Fuel shortage causes issues for countryside pubs

By Amelie Maurice-Jones

- Last updated on GMT

Fuel crisis: operators have told of issues due to problems with fuel (image: Getty/esemelwe)
Fuel crisis: operators have told of issues due to problems with fuel (image: Getty/esemelwe)

Related tags Legislation Kent Sussex Government

Owners of countryside pubs across the south east of England reported that the fuel crisis has caused problems for business.

The fuel crisis – caused by a disruption of the road fuel supply due to ‘panic buying’ – has caused a drop in footfall, disrupted supply chains and a struggle for staff to get to work. 

Dave Jeffery, licensee of the Royal Oak in Hooksway, West Sussex, estimated footfall had fallen by about 50% throughout the fuel shortage. 

He said: “[Some] 90% of my customers have got to get in their cars and drive to me. So obviously, if they’re unsure of where they're going to get their next fuel from, it's obviously going to affect them coming out, isn't it?”

Dramatically affected

Furthermore, Marc Bridgen, owner of Kent pub the Dog at Wingham, said his pub has been “dramatically affected” by the fuel crisis, estimating a loss of between £5,000 and £8,000 in revenue. 

“The week before the fuel crisis, our rooms are 98% occupied, and I'm yet to do the full analysis of the following week, but my gut tells me around 50 to 60% occupied,” he said. 

“Everyday we had one or two tables cancelled because people couldn't get fuel, and we had two or three rooms cancelled in that week because people couldn't travel, and then on top of the known cancellations we also had a total drop in walk-ins on the day.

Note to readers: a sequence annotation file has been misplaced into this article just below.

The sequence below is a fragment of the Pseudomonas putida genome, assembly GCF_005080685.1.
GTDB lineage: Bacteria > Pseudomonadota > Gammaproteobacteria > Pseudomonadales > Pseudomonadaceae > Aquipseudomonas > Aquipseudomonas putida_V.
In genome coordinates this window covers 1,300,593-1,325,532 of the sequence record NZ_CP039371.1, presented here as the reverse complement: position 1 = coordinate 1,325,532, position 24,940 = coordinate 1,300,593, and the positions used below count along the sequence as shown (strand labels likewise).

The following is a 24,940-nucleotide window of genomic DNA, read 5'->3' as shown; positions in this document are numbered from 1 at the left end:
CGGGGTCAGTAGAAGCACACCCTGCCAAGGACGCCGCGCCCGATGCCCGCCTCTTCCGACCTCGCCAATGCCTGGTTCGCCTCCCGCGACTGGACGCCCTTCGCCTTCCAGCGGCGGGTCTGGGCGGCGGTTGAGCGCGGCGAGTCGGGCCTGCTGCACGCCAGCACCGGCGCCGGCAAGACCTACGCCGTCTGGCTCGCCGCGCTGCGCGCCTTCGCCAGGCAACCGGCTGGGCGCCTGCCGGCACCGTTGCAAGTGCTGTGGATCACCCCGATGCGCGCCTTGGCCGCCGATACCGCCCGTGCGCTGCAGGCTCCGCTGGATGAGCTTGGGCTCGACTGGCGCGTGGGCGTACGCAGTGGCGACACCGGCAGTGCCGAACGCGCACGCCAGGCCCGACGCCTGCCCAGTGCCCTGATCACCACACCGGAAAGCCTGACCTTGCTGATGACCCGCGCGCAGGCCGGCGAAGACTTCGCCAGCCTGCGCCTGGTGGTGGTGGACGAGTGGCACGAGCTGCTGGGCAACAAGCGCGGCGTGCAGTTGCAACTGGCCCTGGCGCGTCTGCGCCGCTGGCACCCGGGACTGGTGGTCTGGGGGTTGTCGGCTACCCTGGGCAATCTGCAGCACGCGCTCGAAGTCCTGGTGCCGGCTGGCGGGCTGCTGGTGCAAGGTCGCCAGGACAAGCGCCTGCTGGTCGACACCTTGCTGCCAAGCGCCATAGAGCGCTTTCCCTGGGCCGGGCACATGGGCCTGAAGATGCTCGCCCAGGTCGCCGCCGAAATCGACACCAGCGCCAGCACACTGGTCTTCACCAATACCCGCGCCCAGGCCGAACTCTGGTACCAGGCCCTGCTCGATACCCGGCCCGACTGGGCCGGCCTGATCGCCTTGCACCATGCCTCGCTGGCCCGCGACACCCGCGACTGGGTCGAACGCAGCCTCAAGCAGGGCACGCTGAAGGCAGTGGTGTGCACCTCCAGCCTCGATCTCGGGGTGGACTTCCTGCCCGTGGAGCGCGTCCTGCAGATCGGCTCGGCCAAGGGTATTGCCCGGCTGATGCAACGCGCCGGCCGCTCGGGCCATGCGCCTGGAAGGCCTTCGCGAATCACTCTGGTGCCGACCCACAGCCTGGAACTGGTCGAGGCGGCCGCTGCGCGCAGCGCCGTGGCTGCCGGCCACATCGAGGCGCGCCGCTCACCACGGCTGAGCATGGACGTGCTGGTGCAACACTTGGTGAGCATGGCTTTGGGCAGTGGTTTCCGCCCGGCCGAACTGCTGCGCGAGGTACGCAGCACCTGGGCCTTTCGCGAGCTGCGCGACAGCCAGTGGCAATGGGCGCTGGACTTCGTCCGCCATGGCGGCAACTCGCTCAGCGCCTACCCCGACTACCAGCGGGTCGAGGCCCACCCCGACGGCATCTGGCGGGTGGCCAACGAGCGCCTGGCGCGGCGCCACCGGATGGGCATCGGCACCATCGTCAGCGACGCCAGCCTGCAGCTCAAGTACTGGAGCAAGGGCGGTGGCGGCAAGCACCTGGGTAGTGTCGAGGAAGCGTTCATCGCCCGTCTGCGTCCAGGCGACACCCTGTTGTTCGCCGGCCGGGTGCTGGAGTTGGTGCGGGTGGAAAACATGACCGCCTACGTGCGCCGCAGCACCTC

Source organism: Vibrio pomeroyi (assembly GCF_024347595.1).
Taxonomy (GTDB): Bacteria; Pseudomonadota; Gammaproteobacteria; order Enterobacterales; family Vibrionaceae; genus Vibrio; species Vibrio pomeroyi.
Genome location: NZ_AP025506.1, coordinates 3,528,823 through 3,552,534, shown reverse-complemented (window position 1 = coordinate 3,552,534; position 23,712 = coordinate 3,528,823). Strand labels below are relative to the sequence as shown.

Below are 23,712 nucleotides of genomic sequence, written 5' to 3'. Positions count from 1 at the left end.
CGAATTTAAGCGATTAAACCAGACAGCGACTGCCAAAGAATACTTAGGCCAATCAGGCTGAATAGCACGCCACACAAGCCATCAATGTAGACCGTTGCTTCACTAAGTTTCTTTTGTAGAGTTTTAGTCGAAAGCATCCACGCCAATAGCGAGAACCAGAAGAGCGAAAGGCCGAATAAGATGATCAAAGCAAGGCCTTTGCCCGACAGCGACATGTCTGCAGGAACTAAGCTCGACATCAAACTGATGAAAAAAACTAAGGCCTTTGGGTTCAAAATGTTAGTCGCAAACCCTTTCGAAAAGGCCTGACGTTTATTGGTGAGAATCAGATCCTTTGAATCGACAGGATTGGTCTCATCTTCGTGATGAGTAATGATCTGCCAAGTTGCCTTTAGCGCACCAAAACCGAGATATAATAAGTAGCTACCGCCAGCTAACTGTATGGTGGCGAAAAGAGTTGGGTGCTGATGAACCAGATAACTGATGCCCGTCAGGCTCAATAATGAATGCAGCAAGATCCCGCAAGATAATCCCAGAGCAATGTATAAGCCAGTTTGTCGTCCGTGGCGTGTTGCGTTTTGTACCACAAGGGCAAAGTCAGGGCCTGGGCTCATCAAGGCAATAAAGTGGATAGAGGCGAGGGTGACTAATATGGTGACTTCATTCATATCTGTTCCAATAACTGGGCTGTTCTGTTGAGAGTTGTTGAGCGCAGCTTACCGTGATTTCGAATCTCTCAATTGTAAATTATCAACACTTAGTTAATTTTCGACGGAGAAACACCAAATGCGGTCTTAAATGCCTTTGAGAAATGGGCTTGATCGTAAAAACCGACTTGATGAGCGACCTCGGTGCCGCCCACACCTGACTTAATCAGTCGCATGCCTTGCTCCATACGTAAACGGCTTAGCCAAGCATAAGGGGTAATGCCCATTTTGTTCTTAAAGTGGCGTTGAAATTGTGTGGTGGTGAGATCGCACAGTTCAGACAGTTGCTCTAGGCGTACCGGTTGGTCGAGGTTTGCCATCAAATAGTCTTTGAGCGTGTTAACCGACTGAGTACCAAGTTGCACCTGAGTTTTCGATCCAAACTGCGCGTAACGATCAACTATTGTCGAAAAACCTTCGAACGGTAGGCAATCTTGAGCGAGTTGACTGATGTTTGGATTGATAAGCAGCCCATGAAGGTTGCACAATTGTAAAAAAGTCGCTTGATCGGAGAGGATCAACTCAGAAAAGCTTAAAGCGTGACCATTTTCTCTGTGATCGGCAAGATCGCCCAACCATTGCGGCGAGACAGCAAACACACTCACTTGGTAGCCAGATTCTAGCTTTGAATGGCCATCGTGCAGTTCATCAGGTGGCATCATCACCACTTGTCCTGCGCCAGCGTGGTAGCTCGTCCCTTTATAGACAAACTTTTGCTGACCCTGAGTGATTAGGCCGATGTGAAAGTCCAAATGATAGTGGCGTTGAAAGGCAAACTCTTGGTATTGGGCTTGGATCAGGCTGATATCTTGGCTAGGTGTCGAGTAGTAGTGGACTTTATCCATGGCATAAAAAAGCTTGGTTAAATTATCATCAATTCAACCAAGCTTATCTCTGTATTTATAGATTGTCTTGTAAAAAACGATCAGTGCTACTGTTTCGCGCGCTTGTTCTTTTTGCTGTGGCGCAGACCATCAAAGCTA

“You know, normally say we have 10 tables booked at lunch, we will typically double it with walk-ins, and last week we had none, apart from the Friday I think we have two walk-in tables."

Driver shortage

Bridgen also discussed the impact on staff: “It's either made their lives very, very stressful, or it’s added to the length of their working day, because they've been finishing work at ungodly hours, or starting very early, but having to queue for 30 to 60 minutes before or after their shift.” 

The fuel shortage has also affected supply chain issues. James Clarke, licensee and general manager of the Rose & Crown in Cuckfield, West Sussex, has seen this over the past few days. “I've got some of the toilet rolls, blue rolls and chemicals that I have been waiting on for two weeks, and they've said it's down to the lack of having petrol to send their drivers out,” he said. 

Sir Keir Starmer has called on PM Boris Johnson to take “emergency action” to combat the fuel crisis, which stems from a lack of heavy goods vehicle (HGV) drivers. 

The Labour leader said the prime minister should recall parliament – which is suspended for the party conference season – to pass emergency legislation.  

In a statement, he said: “We’re going to see this driver shortage problem coming back again in different sectors. And I don’t want people in this country to have another Christmas ruined by this prime minister’s lack of planning.” 

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